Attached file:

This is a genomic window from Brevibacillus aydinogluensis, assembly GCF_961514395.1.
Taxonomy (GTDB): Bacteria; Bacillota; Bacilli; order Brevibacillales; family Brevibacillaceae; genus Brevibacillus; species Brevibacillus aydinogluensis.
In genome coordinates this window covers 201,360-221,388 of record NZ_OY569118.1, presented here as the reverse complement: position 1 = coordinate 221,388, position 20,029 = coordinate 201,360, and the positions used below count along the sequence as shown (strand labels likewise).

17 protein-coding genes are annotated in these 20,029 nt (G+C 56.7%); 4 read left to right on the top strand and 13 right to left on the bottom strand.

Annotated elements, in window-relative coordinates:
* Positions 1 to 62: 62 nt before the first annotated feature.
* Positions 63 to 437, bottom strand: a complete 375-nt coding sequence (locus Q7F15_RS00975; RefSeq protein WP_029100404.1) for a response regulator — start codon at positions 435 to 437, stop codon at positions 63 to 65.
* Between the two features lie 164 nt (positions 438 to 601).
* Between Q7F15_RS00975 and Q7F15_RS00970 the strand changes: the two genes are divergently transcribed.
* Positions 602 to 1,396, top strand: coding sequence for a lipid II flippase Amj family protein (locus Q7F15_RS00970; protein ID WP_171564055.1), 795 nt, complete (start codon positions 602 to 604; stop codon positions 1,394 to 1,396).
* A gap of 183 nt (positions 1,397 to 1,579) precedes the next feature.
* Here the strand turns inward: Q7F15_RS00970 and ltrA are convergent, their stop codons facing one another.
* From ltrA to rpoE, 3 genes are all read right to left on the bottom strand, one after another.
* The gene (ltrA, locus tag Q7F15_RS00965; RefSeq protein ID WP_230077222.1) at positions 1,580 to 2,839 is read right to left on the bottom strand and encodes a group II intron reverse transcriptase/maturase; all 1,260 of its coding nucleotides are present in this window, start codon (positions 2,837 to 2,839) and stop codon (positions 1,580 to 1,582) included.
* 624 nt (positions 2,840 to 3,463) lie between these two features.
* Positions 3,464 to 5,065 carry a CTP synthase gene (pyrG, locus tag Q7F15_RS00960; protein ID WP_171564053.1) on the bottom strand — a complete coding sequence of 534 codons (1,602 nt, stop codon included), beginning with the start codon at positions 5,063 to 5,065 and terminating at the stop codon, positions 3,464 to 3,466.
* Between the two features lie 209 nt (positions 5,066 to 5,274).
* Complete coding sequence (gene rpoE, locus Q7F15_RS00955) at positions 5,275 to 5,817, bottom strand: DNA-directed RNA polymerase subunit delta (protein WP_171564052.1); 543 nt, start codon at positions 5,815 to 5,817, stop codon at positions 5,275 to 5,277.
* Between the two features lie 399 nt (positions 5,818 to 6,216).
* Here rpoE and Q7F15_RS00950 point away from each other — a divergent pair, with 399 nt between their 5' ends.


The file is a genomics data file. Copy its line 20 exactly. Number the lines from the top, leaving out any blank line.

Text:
* Here rpoE and Q7F15_RS00950 point away from each other — a divergent pair, with 399 nt between their 5' ends.